The three lines in the figure show trends established in 1920-1929, 1935-1940, and 1954-1973, then extrapolated. They are there to highlight the three features of the figure worth noting. First, the long perspective serves as a counterweight to the common belief that the college population exploded suddenly after World War II. It certainly exploded in the sense that the number of college students went from a wartime trough to record highs, but this is because two generations of college students were crowded onto campuses at one time. In terms of trendlines, World War II and its aftermath was a blip, albeit a large blip. When this anomalous turmoil ended in the mid-1950s, the proportion of people getting college degrees was no higher than would have been predicted from the trends established in the 1920s or the last half of the 1930s (which are actually a single trend interrupted by the worst years of the depression).

The second notable feature of the figure is the large upward tilt in the trendline from the mid-1950s until 1974. That it began when it did -- the Eisenhower years -- comes as a surprise. The GI bill's impact had faded and the postwar baby boom had not yet reached college age. Presumably postwar prosperity had something to do with it, but the explanation cannot be simple. The slope remained steep in periods as different as Eisenhower's late 1950s, LBJ's mid-1960s, and Nixon's early 1970s.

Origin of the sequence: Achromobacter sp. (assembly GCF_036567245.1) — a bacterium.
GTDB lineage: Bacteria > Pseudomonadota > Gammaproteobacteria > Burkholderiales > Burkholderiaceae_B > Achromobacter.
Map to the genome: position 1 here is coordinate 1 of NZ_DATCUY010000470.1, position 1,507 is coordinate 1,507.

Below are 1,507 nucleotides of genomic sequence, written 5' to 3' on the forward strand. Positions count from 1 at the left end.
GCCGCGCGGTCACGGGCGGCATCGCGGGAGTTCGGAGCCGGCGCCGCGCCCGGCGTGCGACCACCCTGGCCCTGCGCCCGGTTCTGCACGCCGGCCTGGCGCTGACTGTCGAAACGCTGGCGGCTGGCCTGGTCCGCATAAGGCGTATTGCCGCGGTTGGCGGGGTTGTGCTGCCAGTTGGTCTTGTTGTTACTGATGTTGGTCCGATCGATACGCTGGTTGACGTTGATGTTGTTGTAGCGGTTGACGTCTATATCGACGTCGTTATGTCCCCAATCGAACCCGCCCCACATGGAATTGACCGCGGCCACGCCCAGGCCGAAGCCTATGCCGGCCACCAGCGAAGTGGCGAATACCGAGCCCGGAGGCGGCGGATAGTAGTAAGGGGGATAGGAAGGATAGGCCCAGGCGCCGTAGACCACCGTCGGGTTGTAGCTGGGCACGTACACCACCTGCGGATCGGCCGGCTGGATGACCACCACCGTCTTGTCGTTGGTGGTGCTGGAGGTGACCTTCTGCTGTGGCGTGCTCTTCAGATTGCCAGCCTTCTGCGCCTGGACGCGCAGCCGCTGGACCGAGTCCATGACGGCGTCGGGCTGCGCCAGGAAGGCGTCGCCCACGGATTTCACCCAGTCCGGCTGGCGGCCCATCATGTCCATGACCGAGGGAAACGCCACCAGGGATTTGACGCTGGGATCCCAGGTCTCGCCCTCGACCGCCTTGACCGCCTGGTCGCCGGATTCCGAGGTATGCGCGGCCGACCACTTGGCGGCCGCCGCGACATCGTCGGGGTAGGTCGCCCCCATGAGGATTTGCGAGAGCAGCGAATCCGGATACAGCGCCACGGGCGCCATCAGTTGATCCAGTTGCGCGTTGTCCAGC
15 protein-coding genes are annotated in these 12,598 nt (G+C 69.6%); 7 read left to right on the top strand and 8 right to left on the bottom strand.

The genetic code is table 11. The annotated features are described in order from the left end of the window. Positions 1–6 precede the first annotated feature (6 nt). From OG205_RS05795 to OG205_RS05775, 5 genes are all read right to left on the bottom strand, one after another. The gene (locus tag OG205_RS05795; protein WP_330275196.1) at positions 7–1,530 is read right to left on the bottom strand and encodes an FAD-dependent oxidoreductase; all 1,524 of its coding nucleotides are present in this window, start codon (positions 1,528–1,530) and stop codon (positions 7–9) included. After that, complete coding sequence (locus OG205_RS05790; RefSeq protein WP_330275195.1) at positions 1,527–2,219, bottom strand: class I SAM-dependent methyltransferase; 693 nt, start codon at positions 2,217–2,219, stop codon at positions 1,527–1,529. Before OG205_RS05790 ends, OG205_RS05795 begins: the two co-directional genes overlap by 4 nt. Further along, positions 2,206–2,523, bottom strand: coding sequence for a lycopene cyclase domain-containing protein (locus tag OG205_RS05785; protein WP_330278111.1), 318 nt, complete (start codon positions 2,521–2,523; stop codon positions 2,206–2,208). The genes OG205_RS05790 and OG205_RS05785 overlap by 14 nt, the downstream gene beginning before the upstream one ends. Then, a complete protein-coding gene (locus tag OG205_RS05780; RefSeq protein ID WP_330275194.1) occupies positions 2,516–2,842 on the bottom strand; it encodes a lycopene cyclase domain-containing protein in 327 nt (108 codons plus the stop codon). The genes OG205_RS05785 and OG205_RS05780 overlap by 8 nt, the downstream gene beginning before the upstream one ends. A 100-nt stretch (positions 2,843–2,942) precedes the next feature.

After 1974 came a peculiar plunge in college degrees that lasted until 1981 -- peculiar because it occurred when the generosity of scholarships and loans, from colleges, foundations, and government alike, was at its peak. This period of declining graduates was then followed by a steep increase from 1981 to 1990 -- also peculiar, in that college was becoming harder to afford for middle-class Americans during those years. As of 1990, the proportion of students getting college degrees had more than made up for the losses during the 1970s and had established a new record, with B.A.s and B.S.s being awarded in such profusion that they amounted to 30 percent of the 23-year-old population.


At first glance, we are telling a story of increasing democracy and intermingling, not of stratification. Once upon a time, the college degree was the preserve of a tiny minority; now almost a third of each new cohort of youths earns it. Surely, it would seem, this must mean that a broader range of people is going to college -- including people with a broader, not narrower, range of cognitive ability. Not so. At the same time that many more young people were going to college, they were also being selected ever more efficiently by cognitive ability.

A compilation of the studies conducted over the course of the century suggests that the crucial decade was the 1950s. The next figure shows the data for the students in the top quartile (the top 25 percent) in ability and is based on the proportion of students entering college (though not necessarily finishing) in the year following graduation from high school.